There is an urgent need to improve waste management practices across Armenia, with waste currently being dumped at uncontrolled dumpsites with unacceptable technical and environmental standards. Sustainable waste management is not just a technical issue about improving physical facilities and equipment but also something which must take into account a number of additional factors. These include: regulation, local planning, environmental impact, legal structuring, financial structuring, cost recovery and tariff reform and awareness raising. Historically, there has been a lack of strategic planning in the management of municipal solid waste.
Yerevan’s existing Nubarashen dumpsite, which is the largest one in Armenia and which has served the capital since the early 1960s, operates without adequate environmental protection measures and needs to be closed, rehabilitated and replaced with a new site. Under this project, which will see NIF resources combined with EBRD and EIB loans, a new sanitary landfill site will be built at a pre-selected area close to the existing dumpsite in Nubarashen. The existing dumpsite covers a vast area, serving a population of approximately one million and its closure and the full rehabilitation of this area will be a lengthy process.
The project structure envisages sovereign loans to Armenia being on-lent to the City of Yerevan for the benefit of a landfill management company owned by the Municipality of Yerevan. The company will receive capacity building support to establish efficient operations and enable knowledge transfer and the introduction of international best practices in the sector. The private sector is involved in that the collection of solid waste in Yerevan has been contracted to two private operators. These operators will be obliged to pay a tipping fee for deposited waste at the new landfill. Once the landfill operations have been established, the banks will support the city in assessing private sector interest in operating the landfill. While addressing the urgent investment needs under this project, an important aspect will also be to raise awareness about solid waste management issues such that the project serves as a pilot for sustainable waste management in Armenia. A further aim is to provide impetus for the implementation of the country’s new solid waste management strategy, which was adopted by the government in 2014 and which envisages building a total of six regional landfill to cover the whole country.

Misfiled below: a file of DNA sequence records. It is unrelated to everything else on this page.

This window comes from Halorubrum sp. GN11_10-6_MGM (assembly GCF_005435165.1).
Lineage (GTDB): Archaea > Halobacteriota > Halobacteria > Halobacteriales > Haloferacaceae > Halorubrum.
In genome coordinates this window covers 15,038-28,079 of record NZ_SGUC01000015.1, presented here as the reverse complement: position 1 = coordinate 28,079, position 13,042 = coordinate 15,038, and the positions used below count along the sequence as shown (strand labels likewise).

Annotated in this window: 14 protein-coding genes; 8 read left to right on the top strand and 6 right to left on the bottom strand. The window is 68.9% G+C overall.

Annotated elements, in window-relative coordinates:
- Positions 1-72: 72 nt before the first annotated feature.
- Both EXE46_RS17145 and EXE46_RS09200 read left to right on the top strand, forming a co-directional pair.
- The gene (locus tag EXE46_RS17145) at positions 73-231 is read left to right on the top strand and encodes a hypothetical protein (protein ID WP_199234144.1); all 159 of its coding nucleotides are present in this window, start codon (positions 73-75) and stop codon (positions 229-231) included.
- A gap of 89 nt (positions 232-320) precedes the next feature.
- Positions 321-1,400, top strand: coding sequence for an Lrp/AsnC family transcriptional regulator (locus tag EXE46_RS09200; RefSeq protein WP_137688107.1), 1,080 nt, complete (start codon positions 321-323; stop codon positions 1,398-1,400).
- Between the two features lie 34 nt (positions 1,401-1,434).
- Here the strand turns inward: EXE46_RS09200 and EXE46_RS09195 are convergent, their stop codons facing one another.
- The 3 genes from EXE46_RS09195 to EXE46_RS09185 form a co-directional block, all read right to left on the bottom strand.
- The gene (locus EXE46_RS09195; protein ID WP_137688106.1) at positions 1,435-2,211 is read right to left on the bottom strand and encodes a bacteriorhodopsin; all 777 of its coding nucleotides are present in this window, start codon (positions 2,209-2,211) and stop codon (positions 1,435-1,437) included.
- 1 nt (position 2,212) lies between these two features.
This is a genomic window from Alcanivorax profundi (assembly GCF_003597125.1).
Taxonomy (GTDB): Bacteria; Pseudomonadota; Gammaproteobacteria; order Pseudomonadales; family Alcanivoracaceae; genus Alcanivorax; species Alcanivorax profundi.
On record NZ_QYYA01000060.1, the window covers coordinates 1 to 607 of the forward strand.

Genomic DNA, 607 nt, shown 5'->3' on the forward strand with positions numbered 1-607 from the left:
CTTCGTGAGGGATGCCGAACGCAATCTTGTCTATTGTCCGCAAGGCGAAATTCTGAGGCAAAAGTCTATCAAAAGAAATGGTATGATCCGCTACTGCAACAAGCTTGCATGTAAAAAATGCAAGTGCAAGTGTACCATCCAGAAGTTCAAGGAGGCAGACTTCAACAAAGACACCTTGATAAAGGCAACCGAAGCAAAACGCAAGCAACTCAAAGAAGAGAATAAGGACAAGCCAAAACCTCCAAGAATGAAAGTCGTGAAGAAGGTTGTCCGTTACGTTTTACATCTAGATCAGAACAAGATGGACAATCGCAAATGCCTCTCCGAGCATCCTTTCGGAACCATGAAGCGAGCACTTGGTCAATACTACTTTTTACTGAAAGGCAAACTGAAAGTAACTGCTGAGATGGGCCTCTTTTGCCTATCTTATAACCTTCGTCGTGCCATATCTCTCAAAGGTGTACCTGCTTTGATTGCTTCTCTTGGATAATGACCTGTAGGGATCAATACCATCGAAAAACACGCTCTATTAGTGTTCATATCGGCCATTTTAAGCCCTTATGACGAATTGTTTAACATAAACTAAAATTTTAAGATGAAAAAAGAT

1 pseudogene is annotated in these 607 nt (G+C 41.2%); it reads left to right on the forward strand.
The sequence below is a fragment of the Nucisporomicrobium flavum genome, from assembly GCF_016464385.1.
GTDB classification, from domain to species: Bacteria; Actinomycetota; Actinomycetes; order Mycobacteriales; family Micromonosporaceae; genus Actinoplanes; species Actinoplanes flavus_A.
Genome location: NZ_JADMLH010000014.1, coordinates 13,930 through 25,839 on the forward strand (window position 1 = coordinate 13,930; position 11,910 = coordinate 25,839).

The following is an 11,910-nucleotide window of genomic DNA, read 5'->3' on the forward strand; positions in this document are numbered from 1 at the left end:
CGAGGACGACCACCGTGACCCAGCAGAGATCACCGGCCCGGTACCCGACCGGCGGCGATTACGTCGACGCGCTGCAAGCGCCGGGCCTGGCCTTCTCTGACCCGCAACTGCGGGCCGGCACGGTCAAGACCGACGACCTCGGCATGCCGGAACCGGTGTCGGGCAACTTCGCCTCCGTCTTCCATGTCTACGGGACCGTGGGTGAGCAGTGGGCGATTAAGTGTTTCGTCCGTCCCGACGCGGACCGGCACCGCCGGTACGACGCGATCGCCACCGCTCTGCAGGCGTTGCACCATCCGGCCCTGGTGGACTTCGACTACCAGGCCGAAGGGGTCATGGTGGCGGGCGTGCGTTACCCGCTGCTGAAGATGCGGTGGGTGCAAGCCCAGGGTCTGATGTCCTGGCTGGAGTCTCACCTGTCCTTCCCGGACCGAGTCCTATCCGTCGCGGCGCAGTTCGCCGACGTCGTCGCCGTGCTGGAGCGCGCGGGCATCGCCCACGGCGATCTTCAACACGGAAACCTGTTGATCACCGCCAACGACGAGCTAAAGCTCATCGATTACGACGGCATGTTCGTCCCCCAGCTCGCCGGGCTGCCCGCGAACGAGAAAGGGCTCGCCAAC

The whole population of Yerevan (one third of the country) will benefit from improved solid waste services as a result of the construction of the new sanitary landfill site. The project is also expected to have an environmental benefit in that it will lead to the reduction of around 3 000 tonnes of methane gas emissions, which is the equivalent of 60 000 tonnes of carbon dioxide.
The NIF contribution allows Yerevan to be able to benefit from bigger investments with increased environmental benefit whilst addressing affordability constraints. In fact, it is unlikely that the project could be undertaken without support from the EU and the European Financial Institutions.